I mean, that's, that's a ton of work in itself. If, especially if you're just starting out, you really want to do that over and over and over again, because what's, you know, I found what's, like you're saying, if you, instead of selling the product, you sell the problem that people are having, you sell them the solution to it, and there's most likely, and I tell people all the time, you can find three to eight products, at least, winning product ideas in a winning niche. And those are all probably solving the problem that that niche has, right? Or we're giving them something that they really want to they're solving a problem or, or, you know, we we all either run from pain or gravitate towards pleasure. Right. So I think it's the same.
Unknown Speaker 13:24
Exactly, yeah, we're all wired. Basically the same. So yeah, it's really wanting to connect with people instead of just make money or or sell junk from China. Right.
Patrick Kinkade 13:37
Right. Yeah. There there is some gurus quote unquote, and one of the founding you know, private labelers on the on the planet, and one of the early guys who got out there a lot, you know, Greg Mercer from Jungle Scout. Yeah, I've seen him on a panel with you know, eight other gurus. He's the one guy that still swears you can just sell one off products, you know, but it's funny, I go to his you know, I watch his YouTube videos from his from his company in recent years, and he's got he's got new people doing the training for him and, and they, they actually teach a lot about finding a niche and developing a brand focusing on one type of customer, one customer group. So yeah, people out there making money not niching down but like Greg Mercer especially in his early days, I'm sure but uh, it for my two cents worth. I have found in my own selling and through the years with my clients as well that with you get it you get a brand going and you're really honed in on the customer. Then you can harness those customers with your second, your third and your fourth and your eighth product. You know, you can cross sell, and you don't have to, like I said, reinvent the wheel every time and go out and find a whole new car customer base and figure out what keywords they're going to be, you know, searching for and, and the whole thing that it all revolves around those people coming in searching for searching for something on Amazon and finding you, you know, if you can put yourself in front of the same people over and over and over again who are searching for, for something, it's gonna be a lot less work for, for you as the private label or so.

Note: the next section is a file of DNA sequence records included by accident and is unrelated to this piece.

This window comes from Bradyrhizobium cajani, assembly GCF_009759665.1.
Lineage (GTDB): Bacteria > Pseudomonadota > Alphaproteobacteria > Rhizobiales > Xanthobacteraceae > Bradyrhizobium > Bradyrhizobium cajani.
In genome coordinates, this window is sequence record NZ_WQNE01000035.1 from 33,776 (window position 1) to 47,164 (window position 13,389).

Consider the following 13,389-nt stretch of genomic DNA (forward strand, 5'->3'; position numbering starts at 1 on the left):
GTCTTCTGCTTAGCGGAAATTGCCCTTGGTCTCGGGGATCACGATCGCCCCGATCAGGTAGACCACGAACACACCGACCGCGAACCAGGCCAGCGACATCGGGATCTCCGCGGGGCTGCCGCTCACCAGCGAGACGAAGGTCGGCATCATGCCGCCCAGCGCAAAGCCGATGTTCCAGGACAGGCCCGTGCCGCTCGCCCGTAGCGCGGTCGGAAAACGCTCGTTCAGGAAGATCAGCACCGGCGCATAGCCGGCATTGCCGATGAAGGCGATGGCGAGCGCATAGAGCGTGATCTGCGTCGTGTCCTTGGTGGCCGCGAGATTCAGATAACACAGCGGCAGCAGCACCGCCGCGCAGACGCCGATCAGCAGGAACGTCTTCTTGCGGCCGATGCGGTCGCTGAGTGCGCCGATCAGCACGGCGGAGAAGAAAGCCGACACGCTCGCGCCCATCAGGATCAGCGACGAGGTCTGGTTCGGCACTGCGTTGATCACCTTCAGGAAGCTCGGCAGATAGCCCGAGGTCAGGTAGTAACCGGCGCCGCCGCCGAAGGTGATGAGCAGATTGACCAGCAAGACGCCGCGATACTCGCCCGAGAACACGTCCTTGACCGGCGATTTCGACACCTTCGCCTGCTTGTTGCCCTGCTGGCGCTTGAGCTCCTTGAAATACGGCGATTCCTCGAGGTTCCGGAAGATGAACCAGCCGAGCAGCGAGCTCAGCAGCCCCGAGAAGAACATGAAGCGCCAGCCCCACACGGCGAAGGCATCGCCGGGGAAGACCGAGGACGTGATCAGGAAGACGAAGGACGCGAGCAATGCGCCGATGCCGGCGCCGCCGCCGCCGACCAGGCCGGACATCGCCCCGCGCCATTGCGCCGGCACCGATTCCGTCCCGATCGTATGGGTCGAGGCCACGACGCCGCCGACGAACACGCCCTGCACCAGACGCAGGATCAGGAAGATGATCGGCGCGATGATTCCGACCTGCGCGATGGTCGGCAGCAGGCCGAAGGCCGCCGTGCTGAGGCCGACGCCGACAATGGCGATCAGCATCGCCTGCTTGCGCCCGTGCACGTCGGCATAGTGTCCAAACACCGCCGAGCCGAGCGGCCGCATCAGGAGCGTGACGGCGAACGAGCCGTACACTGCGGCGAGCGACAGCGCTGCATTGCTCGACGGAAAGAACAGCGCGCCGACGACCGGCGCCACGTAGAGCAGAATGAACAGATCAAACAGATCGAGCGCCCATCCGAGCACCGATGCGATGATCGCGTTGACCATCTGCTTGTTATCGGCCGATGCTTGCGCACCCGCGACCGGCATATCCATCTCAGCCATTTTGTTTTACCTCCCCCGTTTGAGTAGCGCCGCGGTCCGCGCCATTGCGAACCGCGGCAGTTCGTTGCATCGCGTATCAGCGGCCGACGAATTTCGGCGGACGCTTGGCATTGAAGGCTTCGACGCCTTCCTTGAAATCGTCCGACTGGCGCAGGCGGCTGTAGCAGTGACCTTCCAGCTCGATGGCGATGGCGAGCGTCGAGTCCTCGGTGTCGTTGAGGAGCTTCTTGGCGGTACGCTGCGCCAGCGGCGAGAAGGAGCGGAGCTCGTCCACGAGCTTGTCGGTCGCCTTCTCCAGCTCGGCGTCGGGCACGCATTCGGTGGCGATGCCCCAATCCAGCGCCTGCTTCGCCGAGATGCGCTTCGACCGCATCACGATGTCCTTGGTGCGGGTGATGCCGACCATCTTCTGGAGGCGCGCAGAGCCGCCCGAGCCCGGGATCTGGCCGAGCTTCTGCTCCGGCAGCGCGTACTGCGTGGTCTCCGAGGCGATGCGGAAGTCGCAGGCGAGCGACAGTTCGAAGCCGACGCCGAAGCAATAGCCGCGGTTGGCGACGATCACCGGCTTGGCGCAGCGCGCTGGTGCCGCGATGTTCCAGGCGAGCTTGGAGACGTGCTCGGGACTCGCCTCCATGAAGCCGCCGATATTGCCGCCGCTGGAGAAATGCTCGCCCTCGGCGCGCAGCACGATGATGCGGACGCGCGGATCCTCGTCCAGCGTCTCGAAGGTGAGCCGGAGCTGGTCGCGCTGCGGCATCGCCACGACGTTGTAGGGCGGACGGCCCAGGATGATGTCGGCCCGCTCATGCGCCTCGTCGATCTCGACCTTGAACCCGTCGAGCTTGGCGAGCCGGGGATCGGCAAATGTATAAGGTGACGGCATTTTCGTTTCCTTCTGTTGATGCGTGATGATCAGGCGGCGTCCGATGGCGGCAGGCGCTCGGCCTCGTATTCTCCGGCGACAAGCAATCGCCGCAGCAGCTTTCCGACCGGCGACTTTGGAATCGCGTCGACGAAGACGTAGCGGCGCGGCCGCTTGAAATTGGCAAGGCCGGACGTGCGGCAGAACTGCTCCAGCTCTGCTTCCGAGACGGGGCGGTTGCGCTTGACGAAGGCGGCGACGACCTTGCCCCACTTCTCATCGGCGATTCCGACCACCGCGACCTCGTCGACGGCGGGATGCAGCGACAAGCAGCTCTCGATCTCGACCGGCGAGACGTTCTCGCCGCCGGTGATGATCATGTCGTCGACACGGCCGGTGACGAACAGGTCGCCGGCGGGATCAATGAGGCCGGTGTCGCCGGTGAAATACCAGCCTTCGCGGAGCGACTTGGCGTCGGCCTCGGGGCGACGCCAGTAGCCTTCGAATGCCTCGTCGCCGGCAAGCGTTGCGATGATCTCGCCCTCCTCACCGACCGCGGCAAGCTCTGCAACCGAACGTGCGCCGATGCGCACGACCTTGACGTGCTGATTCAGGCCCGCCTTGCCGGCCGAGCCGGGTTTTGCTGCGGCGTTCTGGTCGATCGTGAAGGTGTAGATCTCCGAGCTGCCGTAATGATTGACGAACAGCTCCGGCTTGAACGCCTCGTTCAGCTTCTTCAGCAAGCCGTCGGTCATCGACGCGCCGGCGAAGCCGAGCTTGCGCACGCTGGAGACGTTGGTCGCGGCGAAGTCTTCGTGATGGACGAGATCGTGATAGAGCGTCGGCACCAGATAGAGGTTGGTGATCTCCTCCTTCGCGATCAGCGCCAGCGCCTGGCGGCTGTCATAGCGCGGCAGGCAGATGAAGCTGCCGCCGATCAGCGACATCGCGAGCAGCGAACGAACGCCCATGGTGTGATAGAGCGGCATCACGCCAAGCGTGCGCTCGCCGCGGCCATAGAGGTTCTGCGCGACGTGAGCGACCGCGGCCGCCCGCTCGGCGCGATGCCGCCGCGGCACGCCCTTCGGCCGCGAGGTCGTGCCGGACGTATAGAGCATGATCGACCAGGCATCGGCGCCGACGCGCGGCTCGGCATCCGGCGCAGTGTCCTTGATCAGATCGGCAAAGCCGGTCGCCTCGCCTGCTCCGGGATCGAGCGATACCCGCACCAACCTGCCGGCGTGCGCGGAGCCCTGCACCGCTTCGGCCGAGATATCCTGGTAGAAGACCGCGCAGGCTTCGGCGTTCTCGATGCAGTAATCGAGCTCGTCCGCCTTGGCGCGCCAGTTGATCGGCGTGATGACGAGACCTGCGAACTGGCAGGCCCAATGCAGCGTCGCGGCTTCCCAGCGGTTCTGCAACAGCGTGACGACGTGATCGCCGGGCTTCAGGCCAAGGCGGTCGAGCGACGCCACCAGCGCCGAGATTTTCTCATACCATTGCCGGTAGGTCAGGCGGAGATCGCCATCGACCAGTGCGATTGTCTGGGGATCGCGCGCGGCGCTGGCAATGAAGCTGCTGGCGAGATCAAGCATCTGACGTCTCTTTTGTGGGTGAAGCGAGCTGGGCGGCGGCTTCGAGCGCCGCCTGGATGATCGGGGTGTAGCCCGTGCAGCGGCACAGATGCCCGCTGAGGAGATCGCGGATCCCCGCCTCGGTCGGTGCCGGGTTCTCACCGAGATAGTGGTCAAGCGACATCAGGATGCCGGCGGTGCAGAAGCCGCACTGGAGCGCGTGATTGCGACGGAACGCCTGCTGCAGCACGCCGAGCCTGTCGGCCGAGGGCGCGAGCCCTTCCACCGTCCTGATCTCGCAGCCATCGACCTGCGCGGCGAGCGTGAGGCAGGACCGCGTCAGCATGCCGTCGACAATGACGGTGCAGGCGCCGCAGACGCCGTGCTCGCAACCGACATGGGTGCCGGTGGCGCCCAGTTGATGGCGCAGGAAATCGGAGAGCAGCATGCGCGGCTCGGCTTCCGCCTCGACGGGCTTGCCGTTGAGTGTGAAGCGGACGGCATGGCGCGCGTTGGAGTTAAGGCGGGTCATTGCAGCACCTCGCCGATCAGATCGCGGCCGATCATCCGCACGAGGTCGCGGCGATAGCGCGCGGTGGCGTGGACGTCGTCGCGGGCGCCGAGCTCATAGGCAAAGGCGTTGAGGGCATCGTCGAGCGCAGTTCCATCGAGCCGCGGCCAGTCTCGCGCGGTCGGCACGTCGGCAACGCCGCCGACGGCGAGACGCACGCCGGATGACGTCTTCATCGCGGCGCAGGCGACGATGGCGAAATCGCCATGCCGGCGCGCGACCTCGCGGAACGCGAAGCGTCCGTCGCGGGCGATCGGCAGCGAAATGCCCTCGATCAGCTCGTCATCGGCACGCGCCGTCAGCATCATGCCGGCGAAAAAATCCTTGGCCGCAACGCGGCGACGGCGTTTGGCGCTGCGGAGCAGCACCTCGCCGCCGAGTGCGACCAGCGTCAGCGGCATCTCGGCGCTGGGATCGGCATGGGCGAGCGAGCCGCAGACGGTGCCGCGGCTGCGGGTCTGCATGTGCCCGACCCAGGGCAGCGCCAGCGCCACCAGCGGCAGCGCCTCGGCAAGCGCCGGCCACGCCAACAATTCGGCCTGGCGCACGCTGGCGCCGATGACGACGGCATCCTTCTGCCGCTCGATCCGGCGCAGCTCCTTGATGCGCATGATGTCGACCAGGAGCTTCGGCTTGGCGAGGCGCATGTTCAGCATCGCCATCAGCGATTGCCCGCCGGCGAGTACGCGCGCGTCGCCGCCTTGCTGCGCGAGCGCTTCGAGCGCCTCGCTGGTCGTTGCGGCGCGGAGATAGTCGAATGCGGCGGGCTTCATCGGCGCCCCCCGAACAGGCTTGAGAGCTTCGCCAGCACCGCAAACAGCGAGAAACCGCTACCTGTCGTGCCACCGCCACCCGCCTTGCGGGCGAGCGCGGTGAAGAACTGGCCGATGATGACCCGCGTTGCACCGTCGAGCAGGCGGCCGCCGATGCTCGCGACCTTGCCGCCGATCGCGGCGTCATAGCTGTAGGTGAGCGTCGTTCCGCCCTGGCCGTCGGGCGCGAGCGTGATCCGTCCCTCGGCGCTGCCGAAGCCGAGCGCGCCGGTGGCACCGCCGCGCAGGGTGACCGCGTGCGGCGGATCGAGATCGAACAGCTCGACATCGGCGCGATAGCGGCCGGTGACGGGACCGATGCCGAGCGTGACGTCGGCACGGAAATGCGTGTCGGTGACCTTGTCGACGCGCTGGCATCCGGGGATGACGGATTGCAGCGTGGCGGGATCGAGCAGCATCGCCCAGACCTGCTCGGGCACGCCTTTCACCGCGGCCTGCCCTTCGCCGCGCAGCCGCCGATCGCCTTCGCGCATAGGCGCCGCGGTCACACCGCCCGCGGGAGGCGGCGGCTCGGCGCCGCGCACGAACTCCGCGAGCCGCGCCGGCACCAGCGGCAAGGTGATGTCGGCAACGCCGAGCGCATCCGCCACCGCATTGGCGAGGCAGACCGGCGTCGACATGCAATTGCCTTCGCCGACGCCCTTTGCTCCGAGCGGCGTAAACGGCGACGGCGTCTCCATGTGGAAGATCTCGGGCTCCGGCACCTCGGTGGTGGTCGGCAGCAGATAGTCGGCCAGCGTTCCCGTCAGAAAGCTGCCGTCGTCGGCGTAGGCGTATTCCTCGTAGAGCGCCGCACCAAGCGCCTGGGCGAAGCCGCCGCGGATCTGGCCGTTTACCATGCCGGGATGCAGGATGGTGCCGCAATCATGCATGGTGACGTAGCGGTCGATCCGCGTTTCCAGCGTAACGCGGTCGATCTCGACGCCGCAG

Unknown Speaker 15:21
Yeah, yeah. And that's, that's why I've really shifted focus to, to brand first. And, and before you really dig into too many products and start spreading your brainwaves too thin focus on what problem you want to solve, what person you want to help, and sometimes it's yourself he sometimes the easiest thing to think about is what products do I buy? And kind of what's what's the gap in the in the market? Where, where do I see that I could, I could fill that gap and, and how I can help people, instead of just being all data, we need to actually remember that we're we're talking to people that, you know, a product can really be an experience, you know, the way that it's packaged, the way that it is presented, you know, the the inserts that are in the in the the package, it all comes together to really not only make you stand out but but help build your brand and really speak to the people whose lives you want to help and who's who, who you can benefit the most.
Patrick Kinkade 16:41
Fantastic. I love it the customer experience. I like it. That's good stuff right there. Actually, if you heard my clacking way I was. I was noting that here on my on my keyboard. Okay, so it sounds like you are hinting towards differentiation sounds like to me?